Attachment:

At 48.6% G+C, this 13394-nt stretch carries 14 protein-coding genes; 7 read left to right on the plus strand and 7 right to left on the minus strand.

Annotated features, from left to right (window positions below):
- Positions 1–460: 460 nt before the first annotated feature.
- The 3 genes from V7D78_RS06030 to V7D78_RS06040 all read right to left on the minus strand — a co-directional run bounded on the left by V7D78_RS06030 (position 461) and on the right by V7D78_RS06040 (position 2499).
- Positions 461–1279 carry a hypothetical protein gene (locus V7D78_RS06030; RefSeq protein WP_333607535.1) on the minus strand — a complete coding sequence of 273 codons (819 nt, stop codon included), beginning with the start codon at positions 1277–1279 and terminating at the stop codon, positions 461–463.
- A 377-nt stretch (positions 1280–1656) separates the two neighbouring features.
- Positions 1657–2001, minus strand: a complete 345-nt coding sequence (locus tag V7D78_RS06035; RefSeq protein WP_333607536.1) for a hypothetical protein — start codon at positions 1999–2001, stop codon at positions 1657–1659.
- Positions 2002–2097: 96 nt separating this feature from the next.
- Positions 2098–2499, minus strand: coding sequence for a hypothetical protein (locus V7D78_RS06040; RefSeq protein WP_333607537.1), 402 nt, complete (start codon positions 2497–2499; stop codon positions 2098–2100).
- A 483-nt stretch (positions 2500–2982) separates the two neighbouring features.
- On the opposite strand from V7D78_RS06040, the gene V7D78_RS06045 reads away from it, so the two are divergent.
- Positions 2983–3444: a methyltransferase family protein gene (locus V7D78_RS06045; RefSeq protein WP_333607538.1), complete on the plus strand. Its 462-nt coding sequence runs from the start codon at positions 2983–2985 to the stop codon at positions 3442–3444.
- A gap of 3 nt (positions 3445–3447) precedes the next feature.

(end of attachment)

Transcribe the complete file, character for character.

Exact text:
At 48.6% G+C, this 13394-nt stretch carries 14 protein-coding genes; 7 read left to right on the plus strand and 7 right to left on the minus strand.

Annotated features, from left to right (window positions below):
- Positions 1–460: 460 nt before the first annotated feature.
- The 3 genes from V7D78_RS06030 to V7D78_RS06040 all read right to left on the minus strand — a co-directional run bounded on the left by V7D78_RS06030 (position 461) and on the right by V7D78_RS06040 (position 2499).
- Positions 461–1279 carry a hypothetical protein gene (locus V7D78_RS06030; RefSeq protein WP_333607535.1) on the minus strand — a complete coding sequence of 273 codons (819 nt, stop codon included), beginning with the start codon at positions 1277–1279 and terminating at the stop codon, positions 461–463.
- A 377-nt stretch (positions 1280–1656) separates the two neighbouring features.
- Positions 1657–2001, minus strand: a complete 345-nt coding sequence (locus tag V7D78_RS06035; RefSeq protein WP_333607536.1) for a hypothetical protein — start codon at positions 1999–2001, stop codon at positions 1657–1659.
- Positions 2002–2097: 96 nt separating this feature from the next.
- Positions 2098–2499, minus strand: coding sequence for a hypothetical protein (locus V7D78_RS06040; RefSeq protein WP_333607537.1), 402 nt, complete (start codon positions 2497–2499; stop codon positions 2098–2100).
- A 483-nt stretch (positions 2500–2982) separates the two neighbouring features.
- On the opposite strand from V7D78_RS06040, the gene V7D78_RS06045 reads away from it, so the two are divergent.
- Positions 2983–3444: a methyltransferase family protein gene (locus V7D78_RS06045; RefSeq protein WP_333607538.1), complete on the plus strand. Its 462-nt coding sequence runs from the start codon at positions 2983–2985 to the stop codon at positions 3442–3444.
- A gap of 3 nt (positions 3445–3447) precedes the next feature.